Looking back at IGN's previews of Resistance: Burning Skies, the same idea keeps popping up: this is a handheld first-person shooter that feels like its console brethren. After shoehorning FPS games onto portables for years, having a true dual-stick shooter on the go is exciting -- it's just that Resistance: Burning Skies isn't. Burning Skies is a competent shooter with presentation problems that does little to thrill you. Like most shooters these days, Resistance: Burning Skies is broken into two parts -- single player and online multiplayer. The solo campaign casts you as Tom Reilly, a New York firefighter thrust right into the action as the Chimera invade America for the first time. (Thus, this is a story set between Resistance: Fall of Man and Resistance 2.) Tom's just doing his job and rescuing people, but when the Chimera abduct his wife and kid in front of him, he's committed to the fight until he gets them back (translating into six chapters of gameplay that should take you six or fewer hours). \" Burning Skies is a competent shooter with presentation problems that does little to thrill you. Unfortunately, most of that is straightforward and mindless.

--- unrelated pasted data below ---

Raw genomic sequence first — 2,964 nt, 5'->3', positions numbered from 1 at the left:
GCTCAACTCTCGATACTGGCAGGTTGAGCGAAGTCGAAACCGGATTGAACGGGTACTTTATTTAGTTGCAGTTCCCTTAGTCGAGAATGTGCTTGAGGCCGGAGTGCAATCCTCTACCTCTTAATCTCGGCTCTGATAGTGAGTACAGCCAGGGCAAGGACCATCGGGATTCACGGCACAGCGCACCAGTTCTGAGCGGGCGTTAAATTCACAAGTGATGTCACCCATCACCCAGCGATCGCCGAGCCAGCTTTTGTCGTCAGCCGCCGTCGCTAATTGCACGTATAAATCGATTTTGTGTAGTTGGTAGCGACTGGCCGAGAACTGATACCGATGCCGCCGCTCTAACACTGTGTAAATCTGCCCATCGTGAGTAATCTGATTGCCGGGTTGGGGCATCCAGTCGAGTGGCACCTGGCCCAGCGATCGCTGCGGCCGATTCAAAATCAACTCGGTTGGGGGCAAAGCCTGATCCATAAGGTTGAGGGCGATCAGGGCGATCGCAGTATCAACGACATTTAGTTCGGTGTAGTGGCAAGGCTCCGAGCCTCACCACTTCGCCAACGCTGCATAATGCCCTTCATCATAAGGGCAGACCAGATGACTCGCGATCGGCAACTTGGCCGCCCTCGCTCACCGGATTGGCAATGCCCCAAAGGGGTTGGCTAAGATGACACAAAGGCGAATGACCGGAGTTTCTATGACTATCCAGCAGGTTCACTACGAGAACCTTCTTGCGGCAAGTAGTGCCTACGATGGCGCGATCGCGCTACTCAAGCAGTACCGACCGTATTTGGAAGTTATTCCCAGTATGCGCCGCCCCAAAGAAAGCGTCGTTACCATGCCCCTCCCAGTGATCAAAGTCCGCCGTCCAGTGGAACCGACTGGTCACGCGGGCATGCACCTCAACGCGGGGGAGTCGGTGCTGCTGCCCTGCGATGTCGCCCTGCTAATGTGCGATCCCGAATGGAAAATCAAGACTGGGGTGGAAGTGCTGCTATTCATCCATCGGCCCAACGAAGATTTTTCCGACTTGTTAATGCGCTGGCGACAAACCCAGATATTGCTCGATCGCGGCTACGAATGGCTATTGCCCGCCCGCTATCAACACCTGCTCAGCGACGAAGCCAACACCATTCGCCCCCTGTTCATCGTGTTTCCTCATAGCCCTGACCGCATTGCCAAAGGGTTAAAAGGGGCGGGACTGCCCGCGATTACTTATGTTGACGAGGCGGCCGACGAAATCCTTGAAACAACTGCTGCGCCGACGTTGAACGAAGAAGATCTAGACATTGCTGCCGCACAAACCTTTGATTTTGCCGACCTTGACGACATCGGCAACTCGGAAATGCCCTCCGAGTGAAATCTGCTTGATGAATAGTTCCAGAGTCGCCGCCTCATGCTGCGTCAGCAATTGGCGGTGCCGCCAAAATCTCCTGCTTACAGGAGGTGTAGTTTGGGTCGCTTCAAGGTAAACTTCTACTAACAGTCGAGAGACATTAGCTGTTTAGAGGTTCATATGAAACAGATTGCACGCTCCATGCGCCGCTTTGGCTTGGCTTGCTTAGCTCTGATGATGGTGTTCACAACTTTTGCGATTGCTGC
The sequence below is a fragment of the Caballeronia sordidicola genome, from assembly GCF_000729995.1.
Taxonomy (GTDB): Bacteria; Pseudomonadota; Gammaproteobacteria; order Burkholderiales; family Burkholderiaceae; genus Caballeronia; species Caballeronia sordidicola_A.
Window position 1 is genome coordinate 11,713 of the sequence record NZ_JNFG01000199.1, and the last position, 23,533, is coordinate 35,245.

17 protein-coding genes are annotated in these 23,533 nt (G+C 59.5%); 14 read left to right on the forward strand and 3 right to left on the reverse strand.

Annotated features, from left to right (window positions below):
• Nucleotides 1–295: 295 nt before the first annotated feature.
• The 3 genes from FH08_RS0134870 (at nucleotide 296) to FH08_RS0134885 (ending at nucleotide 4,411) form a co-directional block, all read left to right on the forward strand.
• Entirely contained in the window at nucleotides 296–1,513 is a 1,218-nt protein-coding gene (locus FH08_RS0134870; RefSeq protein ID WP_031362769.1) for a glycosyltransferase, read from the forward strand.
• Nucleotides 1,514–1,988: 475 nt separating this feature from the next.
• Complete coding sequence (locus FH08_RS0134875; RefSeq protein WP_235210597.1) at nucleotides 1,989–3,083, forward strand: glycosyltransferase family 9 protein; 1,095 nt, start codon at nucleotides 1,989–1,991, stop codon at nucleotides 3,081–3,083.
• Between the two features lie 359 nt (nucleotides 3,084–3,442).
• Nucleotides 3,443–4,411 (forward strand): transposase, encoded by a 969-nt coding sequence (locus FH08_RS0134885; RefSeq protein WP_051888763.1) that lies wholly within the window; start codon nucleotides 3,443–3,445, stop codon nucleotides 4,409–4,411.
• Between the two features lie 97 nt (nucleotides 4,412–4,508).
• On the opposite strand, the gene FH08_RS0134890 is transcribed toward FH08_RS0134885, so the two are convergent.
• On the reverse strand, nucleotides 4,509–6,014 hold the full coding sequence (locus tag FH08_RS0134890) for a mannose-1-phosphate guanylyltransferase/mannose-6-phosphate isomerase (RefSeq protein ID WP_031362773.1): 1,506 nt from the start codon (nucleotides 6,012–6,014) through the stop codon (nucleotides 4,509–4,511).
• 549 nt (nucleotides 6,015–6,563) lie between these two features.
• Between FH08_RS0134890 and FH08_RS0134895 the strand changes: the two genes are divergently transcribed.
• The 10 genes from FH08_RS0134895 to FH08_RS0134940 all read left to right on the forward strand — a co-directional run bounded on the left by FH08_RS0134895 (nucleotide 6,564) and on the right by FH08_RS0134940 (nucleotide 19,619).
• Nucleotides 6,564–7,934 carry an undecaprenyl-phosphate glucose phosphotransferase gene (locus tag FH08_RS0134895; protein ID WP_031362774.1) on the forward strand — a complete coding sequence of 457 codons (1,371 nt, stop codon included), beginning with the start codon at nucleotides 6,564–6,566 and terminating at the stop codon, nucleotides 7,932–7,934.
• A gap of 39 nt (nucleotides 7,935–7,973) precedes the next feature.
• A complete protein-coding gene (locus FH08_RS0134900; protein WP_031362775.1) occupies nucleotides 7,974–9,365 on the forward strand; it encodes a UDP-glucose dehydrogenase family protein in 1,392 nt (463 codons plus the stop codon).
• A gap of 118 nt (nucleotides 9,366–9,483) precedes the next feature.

The final boss in Resistance: Burning Skies is absolutely atrocious. I'm shocked that the developers at Nihilistic felt comfortable releasing such a horrid finale to their first-person shooter on the Vita. It's an inexcusable blight on an otherwise solid, enjoyable game. Burning Skies is the culmination of a promise. Sony's PlayStation Vita was tasked with bringing the FPS genre to the handheld before its first details were ever revealed. The analog nub on the PSP just wasn't cutting it, and the Vita's twin analog sticks were most likely in design documents from day one. In that way, I have to grade the latest entry in the Resistance franchise a little differently than I have its console bretheren. It's been billed as the first "true" FPS on a handheld, and in many ways that's absolute fact. R:BS controls so well that I sometimes thought I was playing a legit console game. At that moment, I looked up and found myself in the back seat of a car, in a café, at Target, or dropping the kids off at the pool. Burning Skies attains an excellent level of immersion despite its lackluster aethetics. Textures can be muddy and sounds are sparse and frequently repeated. Enemies often pop out of monster closets, line themselves up for headshots, and generally behave stupidly.